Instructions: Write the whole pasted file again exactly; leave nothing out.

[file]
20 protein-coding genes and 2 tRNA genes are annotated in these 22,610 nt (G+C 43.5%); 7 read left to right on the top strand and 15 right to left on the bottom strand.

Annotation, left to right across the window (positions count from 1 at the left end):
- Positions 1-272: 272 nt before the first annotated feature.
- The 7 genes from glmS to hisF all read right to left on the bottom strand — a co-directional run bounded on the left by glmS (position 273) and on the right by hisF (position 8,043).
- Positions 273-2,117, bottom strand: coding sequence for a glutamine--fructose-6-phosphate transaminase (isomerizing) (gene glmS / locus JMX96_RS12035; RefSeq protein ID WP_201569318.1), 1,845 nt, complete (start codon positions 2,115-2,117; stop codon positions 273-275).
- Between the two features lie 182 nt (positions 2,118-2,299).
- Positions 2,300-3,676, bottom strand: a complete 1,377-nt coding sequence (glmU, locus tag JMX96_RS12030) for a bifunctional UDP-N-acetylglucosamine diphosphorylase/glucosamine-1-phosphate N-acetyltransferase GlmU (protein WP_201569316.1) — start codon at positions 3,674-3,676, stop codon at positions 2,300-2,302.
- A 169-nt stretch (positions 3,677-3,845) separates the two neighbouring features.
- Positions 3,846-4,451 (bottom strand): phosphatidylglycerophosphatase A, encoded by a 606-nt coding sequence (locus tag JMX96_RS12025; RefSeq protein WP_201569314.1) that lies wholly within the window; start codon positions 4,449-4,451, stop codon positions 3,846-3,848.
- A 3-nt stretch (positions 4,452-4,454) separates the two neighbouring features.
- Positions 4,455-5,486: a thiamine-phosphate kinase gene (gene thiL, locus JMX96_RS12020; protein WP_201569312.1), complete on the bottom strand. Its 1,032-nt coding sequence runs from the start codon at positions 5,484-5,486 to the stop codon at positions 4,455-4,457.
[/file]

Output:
20 protein-coding genes and 2 tRNA genes are annotated in these 22,610 nt (G+C 43.5%); 7 read left to right on the top strand and 15 right to left on the bottom strand.

Annotation, left to right across the window (positions count from 1 at the left end):
- Positions 1-272: 272 nt before the first annotated feature.
- The 7 genes from glmS to hisF all read right to left on the bottom strand — a co-directional run bounded on the left by glmS (position 273) and on the right by hisF (position 8,043).
- Positions 273-2,117, bottom strand: coding sequence for a glutamine--fructose-6-phosphate transaminase (isomerizing) (gene glmS / locus JMX96_RS12035; RefSeq protein ID WP_201569318.1), 1,845 nt, complete (start codon positions 2,115-2,117; stop codon positions 273-275).
- Between the two features lie 182 nt (positions 2,118-2,299).
- Positions 2,300-3,676, bottom strand: a complete 1,377-nt coding sequence (glmU, locus tag JMX96_RS12030) for a bifunctional UDP-N-acetylglucosamine diphosphorylase/glucosamine-1-phosphate N-acetyltransferase GlmU (protein WP_201569316.1) — start codon at positions 3,674-3,676, stop codon at positions 2,300-2,302.
- A 169-nt stretch (positions 3,677-3,845) separates the two neighbouring features.
- Positions 3,846-4,451 (bottom strand): phosphatidylglycerophosphatase A, encoded by a 606-nt coding sequence (locus tag JMX96_RS12025; RefSeq protein WP_201569314.1) that lies wholly within the window; start codon positions 4,449-4,451, stop codon positions 3,846-3,848.
- A 3-nt stretch (positions 4,452-4,454) separates the two neighbouring features.
- Positions 4,455-5,486: a thiamine-phosphate kinase gene (gene thiL, locus JMX96_RS12020; protein WP_201569312.1), complete on the bottom strand. Its 1,032-nt coding sequence runs from the start codon at positions 5,484-5,486 to the stop codon at positions 4,455-4,457.